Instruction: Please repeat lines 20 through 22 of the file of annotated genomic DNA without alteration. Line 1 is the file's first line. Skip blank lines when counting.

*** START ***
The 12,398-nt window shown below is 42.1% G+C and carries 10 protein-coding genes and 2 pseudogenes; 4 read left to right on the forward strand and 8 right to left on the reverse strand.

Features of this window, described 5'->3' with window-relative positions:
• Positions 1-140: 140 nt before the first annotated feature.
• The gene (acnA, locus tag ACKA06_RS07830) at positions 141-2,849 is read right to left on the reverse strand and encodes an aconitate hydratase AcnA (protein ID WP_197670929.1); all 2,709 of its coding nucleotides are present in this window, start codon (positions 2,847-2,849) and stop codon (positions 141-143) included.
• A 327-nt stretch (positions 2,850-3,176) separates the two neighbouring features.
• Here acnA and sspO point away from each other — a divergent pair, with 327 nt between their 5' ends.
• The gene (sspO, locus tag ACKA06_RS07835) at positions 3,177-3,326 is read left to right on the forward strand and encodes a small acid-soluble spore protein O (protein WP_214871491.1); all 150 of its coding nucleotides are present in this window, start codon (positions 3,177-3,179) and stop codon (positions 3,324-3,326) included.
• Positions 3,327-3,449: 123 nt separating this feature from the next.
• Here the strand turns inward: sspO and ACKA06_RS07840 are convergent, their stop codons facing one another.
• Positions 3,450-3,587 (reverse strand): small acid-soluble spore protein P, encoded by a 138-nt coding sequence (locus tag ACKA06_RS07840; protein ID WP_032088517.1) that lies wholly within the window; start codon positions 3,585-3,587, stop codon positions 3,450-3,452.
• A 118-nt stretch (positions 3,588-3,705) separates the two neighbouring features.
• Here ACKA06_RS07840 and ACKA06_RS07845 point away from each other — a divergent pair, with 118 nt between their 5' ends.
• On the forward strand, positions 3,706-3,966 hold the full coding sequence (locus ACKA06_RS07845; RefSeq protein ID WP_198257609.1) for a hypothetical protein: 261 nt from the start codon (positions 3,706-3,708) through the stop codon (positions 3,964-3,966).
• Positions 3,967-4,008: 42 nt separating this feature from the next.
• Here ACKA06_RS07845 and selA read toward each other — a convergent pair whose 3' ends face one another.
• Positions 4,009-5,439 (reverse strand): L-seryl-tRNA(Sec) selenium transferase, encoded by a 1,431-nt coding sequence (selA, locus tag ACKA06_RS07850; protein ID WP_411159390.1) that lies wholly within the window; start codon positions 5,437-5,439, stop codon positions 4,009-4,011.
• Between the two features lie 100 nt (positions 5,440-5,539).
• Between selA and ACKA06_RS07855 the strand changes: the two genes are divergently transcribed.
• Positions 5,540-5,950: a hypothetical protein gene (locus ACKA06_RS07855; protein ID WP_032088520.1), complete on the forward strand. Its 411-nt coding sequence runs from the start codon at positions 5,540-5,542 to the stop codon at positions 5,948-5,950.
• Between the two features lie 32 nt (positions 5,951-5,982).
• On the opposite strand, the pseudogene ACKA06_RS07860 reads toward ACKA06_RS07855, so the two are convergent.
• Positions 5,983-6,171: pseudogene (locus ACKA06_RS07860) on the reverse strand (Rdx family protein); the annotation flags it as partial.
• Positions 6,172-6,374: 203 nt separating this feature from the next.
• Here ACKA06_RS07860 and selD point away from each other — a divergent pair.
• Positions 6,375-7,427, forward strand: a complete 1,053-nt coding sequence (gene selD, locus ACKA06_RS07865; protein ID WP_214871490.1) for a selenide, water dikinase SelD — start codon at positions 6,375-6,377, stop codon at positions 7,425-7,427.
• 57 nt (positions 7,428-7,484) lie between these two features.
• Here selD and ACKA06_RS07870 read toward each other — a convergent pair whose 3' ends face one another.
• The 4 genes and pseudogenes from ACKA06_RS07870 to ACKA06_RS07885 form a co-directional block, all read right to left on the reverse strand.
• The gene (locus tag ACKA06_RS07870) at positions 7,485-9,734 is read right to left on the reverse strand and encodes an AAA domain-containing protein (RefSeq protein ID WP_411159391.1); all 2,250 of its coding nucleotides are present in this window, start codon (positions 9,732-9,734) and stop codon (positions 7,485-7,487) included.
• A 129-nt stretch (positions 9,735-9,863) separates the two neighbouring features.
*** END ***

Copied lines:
• Between the two features lie 32 nt (positions 5,951-5,982).
• On the opposite strand, the pseudogene ACKA06_RS07860 reads toward ACKA06_RS07855, so the two are convergent.
• Positions 5,983-6,171: pseudogene (locus ACKA06_RS07860) on the reverse strand (Rdx family protein); the annotation flags it as partial.